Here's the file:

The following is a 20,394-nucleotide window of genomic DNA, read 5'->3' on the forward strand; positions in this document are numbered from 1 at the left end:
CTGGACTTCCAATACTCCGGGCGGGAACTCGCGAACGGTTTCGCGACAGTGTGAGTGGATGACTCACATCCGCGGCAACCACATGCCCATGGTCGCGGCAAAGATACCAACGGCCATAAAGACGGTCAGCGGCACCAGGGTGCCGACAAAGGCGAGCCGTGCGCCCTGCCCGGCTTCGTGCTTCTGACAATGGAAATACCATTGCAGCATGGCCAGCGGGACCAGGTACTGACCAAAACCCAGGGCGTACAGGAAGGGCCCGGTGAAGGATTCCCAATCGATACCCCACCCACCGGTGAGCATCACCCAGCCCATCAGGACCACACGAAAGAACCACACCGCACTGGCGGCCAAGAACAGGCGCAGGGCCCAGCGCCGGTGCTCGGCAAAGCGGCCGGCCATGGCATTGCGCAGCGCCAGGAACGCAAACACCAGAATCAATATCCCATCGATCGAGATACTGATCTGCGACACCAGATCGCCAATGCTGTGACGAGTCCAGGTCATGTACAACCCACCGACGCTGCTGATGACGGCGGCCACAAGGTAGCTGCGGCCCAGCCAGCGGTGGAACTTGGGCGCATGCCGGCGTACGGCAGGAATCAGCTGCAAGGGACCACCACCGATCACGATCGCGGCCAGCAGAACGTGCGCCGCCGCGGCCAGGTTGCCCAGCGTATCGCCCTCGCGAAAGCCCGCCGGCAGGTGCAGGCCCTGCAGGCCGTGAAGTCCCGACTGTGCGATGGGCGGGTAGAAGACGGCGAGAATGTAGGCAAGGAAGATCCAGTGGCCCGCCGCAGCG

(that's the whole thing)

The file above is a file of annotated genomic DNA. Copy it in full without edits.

The following is a 20,394-nucleotide window of genomic DNA, read 5'->3' on the forward strand; positions in this document are numbered from 1 at the left end:
CTGGACTTCCAATACTCCGGGCGGGAACTCGCGAACGGTTTCGCGACAGTGTGAGTGGATGACTCACATCCGCGGCAACCACATGCCCATGGTCGCGGCAAAGATACCAACGGCCATAAAGACGGTCAGCGGCACCAGGGTGCCGACAAAGGCGAGCCGTGCGCCCTGCCCGGCTTCGTGCTTCTGACAATGGAAATACCATTGCAGCATGGCCAGCGGGACCAGGTACTGACCAAAACCCAGGGCGTACAGGAAGGGCCCGGTGAAGGATTCCCAATCGATACCCCACCCACCGGTGAGCATCACCCAGCCCATCAGGACCACACGAAAGAACCACACCGCACTGGCGGCCAAGAACAGGCGCAGGGCCCAGCGCCGGTGCTCGGCAAAGCGGCCGGCCATGGCATTGCGCAGCGCCAGGAACGCAAACACCAGAATCAATATCCCATCGATCGAGATACTGATCTGCGACACCAGATCGCCAATGCTGTGACGAGTCCAGGTCATGTACAACCCACCGACGCTGCTGATGACGGCGGCCACAAGGTAGCTGCGGCCCAGCCAGCGGTGGAACTTGGGCGCATGCCGGCGTACGGCAGGAATCAGCTGCAAGGGACCACCACCGATCACGATCGCGGCCAGCAGAACGTGCGCCGCCGCGGCCAGGTTGCCCAGCGTATCGCCCTCGCGAAAGCCCGCCGGCAGGTGCAGGCCCTGCAGGCCGTGAAGTCCCGACTGTGCGATGGGCGGGTAGAAGACGGCGAGAATGTAGGCAAGGAAGATCCAGTGGCCCGCCGCAGCG